Charles Algernon Parsons (1854 - 1931) was born in London, the youngest child of William Parsons, the 3rd Earl of Ross. Like his remarkable father, builder of the Leviathan Telescope at the family seat in Birr Castle, Charles decided to pursue a career in science. He studied mathematics at Trinity College and in Cambridge.
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As a member of the Anglo Irish aristocratic class, Parsons took the unusual step of becoming an apprentice at the Elswick Engine and Ordnance Works at Newcastle upon Tyne. There, he began his development of turbine steam engines, which would lead to the creation of his own company: C. A. Parsons and Company. His turbine engines initially found a home in the British Navy, where their superior power generation capabilities boosted ship speed. With increased research and greater scale, Parsons' turbines became the basis of modern-day power plant electricity generation.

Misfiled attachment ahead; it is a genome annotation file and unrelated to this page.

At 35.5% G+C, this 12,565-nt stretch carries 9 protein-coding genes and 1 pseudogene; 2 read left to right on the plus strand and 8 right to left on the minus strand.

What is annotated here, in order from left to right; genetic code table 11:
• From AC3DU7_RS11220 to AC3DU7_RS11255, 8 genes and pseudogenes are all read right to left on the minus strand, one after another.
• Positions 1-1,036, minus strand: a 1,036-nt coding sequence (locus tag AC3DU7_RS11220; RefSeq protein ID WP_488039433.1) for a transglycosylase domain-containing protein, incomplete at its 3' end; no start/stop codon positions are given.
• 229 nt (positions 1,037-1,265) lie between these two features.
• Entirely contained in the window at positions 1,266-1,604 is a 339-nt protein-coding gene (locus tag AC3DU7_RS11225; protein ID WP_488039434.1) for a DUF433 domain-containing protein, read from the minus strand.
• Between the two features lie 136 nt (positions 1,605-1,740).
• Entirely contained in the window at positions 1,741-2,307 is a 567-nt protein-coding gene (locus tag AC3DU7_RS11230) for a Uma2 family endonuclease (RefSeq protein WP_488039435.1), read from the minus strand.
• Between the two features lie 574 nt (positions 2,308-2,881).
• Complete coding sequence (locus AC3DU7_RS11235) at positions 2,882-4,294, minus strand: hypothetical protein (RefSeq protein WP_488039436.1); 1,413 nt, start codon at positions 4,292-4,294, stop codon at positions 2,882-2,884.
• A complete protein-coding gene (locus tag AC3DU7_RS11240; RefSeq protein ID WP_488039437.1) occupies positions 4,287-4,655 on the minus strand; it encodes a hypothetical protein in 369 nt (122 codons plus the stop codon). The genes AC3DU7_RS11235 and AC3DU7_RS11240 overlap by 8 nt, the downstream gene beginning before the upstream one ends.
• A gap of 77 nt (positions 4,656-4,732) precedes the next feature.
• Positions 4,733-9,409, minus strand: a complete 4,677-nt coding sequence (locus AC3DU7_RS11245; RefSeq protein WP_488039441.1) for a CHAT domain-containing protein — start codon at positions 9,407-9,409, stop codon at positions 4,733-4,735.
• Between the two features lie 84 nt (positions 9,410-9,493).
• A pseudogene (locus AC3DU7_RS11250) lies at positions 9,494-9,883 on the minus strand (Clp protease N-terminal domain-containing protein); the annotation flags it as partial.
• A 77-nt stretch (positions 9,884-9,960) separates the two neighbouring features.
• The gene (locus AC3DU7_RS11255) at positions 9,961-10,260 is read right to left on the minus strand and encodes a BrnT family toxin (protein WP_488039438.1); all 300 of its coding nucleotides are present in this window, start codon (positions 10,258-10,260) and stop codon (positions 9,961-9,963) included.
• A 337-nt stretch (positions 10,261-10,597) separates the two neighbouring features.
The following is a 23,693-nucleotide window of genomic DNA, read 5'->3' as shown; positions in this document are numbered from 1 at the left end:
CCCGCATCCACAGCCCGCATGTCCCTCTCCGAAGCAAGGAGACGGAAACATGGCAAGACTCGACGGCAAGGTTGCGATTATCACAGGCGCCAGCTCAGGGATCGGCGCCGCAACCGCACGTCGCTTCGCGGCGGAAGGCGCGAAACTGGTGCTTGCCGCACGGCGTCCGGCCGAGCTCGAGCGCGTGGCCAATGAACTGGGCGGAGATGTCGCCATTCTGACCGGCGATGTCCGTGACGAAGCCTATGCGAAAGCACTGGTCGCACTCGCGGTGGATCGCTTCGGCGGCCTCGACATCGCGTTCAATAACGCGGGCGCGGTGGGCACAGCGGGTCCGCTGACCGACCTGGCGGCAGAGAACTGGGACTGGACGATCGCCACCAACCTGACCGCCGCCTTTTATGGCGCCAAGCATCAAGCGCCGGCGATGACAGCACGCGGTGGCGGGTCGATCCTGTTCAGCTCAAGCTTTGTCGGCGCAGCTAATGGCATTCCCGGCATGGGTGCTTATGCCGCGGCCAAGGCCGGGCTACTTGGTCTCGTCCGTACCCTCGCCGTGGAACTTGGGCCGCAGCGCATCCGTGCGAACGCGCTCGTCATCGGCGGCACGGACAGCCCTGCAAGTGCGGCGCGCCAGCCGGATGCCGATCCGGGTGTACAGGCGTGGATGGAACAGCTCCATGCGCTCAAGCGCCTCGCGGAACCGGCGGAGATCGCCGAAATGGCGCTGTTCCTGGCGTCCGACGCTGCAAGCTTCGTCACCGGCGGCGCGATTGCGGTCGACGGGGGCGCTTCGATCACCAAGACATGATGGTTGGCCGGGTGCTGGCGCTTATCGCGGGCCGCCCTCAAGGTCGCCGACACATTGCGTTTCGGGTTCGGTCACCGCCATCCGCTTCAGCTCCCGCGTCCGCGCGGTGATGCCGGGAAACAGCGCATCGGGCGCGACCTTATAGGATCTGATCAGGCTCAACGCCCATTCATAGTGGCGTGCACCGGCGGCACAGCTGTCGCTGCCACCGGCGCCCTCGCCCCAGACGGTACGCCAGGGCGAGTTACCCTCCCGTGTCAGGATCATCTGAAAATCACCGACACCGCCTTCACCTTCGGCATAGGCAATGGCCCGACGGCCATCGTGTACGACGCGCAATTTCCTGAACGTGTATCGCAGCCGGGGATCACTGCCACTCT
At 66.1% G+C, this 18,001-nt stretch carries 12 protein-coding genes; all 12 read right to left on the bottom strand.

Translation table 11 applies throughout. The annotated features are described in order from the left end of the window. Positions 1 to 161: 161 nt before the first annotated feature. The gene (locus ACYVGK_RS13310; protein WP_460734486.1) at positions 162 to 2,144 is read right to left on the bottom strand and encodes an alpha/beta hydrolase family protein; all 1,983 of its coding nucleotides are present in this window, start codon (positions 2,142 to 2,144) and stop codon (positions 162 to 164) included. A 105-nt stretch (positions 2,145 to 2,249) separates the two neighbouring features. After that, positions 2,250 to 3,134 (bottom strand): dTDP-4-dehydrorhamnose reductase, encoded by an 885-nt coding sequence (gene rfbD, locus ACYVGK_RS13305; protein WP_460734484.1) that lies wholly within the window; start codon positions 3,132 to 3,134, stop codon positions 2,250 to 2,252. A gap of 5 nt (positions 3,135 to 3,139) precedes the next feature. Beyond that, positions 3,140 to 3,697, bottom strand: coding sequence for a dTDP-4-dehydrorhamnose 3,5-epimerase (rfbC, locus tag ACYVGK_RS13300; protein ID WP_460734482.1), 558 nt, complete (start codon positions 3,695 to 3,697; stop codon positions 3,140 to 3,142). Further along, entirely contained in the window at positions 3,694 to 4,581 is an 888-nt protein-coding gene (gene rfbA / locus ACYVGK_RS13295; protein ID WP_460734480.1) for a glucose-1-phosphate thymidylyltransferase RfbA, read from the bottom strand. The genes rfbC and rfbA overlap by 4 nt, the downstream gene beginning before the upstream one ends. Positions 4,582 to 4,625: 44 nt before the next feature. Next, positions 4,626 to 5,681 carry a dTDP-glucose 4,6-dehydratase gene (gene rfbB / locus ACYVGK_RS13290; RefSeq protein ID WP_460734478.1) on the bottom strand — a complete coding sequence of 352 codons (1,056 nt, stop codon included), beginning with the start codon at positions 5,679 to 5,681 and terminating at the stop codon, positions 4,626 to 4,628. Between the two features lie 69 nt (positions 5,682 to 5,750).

An 1899 Parsons Turbogenerator
Parsons was knighted in 1911 and was the recipient of many honors both domestically and internationally. He died on February 11, 1931, while on a cruise to Jamaica. His estate was valued in excess of £1 Million